Plectranthias cruentus is a very unexpected new species of perchlet discovered in the remote waters of Australia’s Lord Howe Island region. The sole photo of a freshly preserved specimen collected off Ball’s Pyramid shows a fish that looks quite a lot like our beloved Plectranthias pelicieri except with a lot more red color overall.
This red-orange coloration of Plectranthias cruentus is how it has been bestowed with the common name of bloody perchlet. The head and body of the bloody perchlet are bright orange with some indistinct red stripes below the eyes, with notable yellow markings in the pelvic and anal fins, complimented by slight yellow bars around the belly.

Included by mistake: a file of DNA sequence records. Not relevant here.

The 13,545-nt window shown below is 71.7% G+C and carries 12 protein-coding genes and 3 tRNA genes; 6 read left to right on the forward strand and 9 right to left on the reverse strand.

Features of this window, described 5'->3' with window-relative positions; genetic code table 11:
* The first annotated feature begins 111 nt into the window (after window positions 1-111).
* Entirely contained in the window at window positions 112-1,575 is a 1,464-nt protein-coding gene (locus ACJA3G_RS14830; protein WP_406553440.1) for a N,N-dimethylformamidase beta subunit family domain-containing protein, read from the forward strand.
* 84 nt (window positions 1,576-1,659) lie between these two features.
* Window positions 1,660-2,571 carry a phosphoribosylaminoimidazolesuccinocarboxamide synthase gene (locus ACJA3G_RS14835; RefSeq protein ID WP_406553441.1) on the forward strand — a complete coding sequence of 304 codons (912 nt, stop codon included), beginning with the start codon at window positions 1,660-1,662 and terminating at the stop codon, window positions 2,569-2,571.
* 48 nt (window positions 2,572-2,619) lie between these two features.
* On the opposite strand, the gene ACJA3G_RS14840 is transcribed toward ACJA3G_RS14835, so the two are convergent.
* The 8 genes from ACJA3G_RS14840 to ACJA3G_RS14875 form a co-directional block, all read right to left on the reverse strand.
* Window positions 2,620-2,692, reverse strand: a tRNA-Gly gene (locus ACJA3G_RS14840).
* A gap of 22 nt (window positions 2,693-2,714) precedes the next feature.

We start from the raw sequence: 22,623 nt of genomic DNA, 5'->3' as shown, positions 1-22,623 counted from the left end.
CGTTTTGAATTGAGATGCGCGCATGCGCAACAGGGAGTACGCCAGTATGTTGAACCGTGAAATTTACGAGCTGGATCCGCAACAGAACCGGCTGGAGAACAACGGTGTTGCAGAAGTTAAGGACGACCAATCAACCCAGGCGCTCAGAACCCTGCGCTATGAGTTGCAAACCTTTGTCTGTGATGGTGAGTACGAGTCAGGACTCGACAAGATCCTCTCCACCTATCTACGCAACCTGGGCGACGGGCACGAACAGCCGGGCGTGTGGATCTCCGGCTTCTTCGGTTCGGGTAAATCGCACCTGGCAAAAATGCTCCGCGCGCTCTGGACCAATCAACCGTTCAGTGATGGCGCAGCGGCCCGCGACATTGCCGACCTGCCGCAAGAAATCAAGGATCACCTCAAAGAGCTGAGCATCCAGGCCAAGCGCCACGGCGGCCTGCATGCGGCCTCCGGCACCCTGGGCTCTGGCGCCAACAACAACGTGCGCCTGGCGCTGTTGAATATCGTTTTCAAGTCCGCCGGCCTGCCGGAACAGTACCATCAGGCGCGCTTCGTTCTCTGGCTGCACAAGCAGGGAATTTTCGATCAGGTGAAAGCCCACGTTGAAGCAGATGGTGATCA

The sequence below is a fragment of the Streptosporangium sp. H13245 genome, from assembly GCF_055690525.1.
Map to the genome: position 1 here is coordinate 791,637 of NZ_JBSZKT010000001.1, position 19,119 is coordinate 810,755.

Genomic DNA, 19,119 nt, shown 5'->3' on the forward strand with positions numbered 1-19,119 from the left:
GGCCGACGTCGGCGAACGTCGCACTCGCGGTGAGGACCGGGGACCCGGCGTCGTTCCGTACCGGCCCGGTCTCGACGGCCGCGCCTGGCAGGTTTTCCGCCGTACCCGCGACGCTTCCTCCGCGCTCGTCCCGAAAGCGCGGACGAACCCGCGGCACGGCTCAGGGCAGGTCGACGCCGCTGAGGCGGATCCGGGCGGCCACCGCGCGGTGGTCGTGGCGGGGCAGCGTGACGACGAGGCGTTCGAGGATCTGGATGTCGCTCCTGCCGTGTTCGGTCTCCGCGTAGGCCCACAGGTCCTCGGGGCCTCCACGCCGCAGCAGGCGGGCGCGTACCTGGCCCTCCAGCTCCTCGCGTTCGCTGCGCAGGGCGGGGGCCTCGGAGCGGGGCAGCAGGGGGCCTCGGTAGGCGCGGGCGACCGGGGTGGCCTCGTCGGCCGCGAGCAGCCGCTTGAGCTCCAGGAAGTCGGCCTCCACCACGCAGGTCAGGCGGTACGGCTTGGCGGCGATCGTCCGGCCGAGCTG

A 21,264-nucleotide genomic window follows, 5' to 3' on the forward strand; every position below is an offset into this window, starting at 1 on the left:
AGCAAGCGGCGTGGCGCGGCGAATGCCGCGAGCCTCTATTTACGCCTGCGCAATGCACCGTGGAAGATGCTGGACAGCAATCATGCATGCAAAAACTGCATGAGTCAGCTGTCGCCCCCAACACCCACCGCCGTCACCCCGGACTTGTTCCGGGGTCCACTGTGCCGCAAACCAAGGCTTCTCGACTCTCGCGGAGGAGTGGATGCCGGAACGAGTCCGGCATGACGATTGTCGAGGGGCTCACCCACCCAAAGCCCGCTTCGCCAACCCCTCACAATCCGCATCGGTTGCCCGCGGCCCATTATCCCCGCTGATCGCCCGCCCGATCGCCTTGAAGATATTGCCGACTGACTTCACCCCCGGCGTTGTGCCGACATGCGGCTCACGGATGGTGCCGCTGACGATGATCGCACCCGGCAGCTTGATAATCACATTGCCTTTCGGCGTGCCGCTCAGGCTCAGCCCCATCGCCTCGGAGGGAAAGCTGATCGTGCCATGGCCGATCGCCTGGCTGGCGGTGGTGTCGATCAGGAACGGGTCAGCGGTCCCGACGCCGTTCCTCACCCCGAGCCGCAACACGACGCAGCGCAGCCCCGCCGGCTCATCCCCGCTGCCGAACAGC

Although the fish may look red overall we know from our experience with the similar looking Pelicier’s perchlet that there’s a whole world of interesting details and color that are hard to accurately describe. From the elongated spines of the first dorsal fin, african cichlid style ‘eggpots’ in the anal fin, and the intricate network of yellow, red, and white markings all over, we’re pretty confident in assuming that Plectranthias cruentus probably has an interesting and colorful appearance in real life.
Alas, not only was the bloody perchlet collected in fairly deep water of 285 feet deep, the holotype was from Ball’s Pyramid, a hallowed region of the sea which is the only known place that recreational divers can expect to see the mythical Ballina angelfish. Thankfully with captive breeding of marine fish getting better every year, hopefully we’ll one day see cultured P. pelicieri at which time it might make sense to make a special broodstock collecting trip for some of the angelfish and basslets of this super special subtropical ecoregion. [ZooTaxa]